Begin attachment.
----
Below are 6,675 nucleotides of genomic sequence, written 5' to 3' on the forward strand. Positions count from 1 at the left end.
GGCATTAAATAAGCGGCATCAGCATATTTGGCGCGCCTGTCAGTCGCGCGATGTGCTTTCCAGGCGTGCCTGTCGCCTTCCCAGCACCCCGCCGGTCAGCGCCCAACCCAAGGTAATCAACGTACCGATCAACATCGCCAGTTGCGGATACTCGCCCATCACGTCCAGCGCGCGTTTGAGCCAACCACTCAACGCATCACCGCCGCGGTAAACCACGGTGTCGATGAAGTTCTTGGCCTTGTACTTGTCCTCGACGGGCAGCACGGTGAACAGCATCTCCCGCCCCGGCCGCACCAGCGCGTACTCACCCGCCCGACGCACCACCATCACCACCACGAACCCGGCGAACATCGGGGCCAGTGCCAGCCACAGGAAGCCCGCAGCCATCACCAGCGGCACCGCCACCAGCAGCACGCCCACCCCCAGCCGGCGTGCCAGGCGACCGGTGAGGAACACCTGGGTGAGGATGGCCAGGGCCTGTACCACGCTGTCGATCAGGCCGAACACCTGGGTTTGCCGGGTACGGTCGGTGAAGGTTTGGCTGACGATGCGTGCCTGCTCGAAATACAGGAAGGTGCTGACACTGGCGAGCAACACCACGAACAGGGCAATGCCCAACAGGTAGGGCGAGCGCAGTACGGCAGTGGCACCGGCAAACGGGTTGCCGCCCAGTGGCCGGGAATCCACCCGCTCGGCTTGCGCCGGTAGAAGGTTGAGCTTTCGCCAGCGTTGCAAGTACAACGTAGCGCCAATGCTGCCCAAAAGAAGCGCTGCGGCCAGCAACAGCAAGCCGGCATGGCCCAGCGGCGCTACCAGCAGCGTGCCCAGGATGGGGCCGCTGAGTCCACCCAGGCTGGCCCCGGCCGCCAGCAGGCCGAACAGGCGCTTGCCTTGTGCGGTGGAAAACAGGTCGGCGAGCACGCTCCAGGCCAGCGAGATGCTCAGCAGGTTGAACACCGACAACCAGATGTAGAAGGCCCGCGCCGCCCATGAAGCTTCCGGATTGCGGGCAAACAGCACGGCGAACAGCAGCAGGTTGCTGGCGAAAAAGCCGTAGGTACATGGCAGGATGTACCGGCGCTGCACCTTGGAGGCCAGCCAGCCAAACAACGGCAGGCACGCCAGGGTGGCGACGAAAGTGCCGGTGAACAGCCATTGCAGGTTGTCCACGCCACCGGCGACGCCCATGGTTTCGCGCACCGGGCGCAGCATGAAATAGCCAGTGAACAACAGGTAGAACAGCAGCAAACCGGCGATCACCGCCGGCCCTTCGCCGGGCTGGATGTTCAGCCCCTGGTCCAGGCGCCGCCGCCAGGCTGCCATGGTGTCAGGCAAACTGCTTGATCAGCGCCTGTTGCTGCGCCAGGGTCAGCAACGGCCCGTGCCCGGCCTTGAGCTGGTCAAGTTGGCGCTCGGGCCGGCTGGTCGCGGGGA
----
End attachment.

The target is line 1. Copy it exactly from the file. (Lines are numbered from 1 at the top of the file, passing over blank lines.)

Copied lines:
Below are 6,675 nucleotides of genomic sequence, written 5' to 3' on the forward strand. Positions count from 1 at the left end.